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Fake news has been a hot topic in recent days, but it’s often misunderstood. Stories written by non-journalists to intentionally mislead readers are a real danger to our society, especially when those in power are misusing the term or employing it for their own benefit. Dr. Robert Probst and Dr. Kylene Beers, educators and co-authors of the book Disrupting Thinking: Why How We Read Matters, explain more about how we can identify fake news and stop its progress.

Fake news does not apply to stories, satirical or otherwise, from a credible, professional organization. Rather, it refers to fictitious stories, although sometimes loosely connected to real events. They are usually written in order to create bias, start controversy, or serve as clickbait for an organization’s profit. Dr. Beers explains how sharing news started as a way to encourage an informed democracy, but it has now become a way to chase profit.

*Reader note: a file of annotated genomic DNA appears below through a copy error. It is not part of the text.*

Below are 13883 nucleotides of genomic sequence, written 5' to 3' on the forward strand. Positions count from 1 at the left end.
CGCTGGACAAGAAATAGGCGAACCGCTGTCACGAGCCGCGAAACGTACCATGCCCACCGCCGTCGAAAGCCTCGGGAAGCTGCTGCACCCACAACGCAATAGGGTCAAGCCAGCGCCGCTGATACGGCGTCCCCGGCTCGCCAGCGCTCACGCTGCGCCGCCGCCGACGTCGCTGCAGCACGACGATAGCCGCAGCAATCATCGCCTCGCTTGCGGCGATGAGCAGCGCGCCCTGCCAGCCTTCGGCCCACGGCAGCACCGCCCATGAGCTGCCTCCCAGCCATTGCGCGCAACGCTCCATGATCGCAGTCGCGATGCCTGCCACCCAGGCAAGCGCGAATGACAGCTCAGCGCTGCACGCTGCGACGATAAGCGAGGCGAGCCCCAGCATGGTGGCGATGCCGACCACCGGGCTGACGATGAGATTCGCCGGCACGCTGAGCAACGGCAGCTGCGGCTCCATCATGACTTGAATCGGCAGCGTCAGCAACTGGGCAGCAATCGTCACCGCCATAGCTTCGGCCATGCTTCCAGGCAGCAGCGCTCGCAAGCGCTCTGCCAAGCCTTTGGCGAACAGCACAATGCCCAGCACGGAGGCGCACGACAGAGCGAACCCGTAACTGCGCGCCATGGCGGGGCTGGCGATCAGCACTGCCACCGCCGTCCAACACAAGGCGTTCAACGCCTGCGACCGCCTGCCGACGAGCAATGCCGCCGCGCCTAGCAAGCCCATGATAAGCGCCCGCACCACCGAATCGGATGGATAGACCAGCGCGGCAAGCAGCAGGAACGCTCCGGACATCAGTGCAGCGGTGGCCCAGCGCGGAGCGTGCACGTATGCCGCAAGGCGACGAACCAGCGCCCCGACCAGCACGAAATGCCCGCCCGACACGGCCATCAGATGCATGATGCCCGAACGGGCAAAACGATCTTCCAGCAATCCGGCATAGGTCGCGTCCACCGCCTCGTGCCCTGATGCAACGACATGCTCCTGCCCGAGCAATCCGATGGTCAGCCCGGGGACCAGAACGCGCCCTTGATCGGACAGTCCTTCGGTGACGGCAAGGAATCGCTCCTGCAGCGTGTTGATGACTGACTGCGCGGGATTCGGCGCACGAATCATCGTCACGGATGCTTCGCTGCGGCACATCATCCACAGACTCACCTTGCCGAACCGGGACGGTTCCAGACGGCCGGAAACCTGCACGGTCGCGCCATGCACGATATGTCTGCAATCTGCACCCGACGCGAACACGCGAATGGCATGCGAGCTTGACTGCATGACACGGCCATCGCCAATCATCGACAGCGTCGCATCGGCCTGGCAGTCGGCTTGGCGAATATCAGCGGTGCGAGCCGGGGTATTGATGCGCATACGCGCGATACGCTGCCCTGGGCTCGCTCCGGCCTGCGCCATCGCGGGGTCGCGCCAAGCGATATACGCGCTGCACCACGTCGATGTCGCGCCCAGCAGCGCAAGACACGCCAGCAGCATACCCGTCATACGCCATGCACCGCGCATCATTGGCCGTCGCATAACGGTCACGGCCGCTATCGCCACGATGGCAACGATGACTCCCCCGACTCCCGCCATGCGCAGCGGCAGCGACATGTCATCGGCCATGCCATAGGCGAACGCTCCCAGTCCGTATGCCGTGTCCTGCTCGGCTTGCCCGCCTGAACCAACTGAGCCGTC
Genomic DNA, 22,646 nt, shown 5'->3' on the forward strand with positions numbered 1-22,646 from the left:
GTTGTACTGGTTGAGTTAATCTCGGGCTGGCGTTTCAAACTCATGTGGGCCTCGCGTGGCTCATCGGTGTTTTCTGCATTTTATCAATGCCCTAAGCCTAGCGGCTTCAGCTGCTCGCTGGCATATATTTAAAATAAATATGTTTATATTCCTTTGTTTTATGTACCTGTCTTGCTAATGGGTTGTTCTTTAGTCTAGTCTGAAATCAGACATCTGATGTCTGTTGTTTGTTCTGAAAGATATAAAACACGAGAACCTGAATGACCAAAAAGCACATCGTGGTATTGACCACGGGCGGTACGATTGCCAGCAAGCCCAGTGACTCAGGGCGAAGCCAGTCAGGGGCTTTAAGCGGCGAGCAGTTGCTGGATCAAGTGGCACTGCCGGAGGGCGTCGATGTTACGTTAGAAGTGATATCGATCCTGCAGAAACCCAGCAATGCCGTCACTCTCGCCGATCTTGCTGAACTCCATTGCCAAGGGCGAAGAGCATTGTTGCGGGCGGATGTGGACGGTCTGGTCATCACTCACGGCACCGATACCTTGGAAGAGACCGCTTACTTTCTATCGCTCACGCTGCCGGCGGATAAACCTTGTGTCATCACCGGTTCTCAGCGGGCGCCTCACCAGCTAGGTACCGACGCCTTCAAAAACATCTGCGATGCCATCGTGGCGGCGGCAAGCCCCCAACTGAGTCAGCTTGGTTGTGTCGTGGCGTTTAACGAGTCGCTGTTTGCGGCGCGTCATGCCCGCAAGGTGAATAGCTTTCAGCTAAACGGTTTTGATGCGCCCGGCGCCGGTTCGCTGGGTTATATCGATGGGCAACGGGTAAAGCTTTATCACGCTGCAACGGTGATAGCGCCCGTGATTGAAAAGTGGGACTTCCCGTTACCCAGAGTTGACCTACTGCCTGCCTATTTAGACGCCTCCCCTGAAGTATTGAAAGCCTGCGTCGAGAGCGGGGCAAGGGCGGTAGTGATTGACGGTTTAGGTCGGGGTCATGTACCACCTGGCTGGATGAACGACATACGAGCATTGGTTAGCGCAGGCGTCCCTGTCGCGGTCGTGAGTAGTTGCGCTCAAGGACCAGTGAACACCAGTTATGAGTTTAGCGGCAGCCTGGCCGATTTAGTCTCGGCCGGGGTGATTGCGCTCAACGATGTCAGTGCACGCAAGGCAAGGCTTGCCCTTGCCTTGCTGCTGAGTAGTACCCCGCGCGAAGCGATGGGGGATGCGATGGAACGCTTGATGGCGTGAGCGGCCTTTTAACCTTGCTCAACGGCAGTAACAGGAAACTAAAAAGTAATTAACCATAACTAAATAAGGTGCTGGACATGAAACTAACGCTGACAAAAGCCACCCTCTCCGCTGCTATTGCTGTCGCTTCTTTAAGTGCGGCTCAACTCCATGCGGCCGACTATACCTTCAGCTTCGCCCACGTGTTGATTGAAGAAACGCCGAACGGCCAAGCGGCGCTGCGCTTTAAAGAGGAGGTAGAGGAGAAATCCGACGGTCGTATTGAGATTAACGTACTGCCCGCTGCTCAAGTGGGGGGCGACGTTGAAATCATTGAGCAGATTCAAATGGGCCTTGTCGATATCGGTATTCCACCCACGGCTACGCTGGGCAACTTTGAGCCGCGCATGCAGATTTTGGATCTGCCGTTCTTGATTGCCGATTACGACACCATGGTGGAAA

Many students, adults, and teachers are untrained in how to recognize fake news stories. Dr. Beers says this is largely a result of seeking a simple answer to a complex problem with many perspectives. Learning to think critically, ask questions, and have an open mind are the crucial skills needed in our digital generation. Those growing up in the digital environment or those with age and experience are not immune to being tricked by fake news. By asking three questions of a news story, readers can spend more time noticing suspicious details and thinking about its validity: How does it look? What does it say? How does it make me feel?

To learn more about spotting fake news or to get a copy of our guests’ book, visit the links below.

Guests:

  • Dr. Robert Probst, educator and co-author of the book Disrupting Thinking: Why How We Read Matters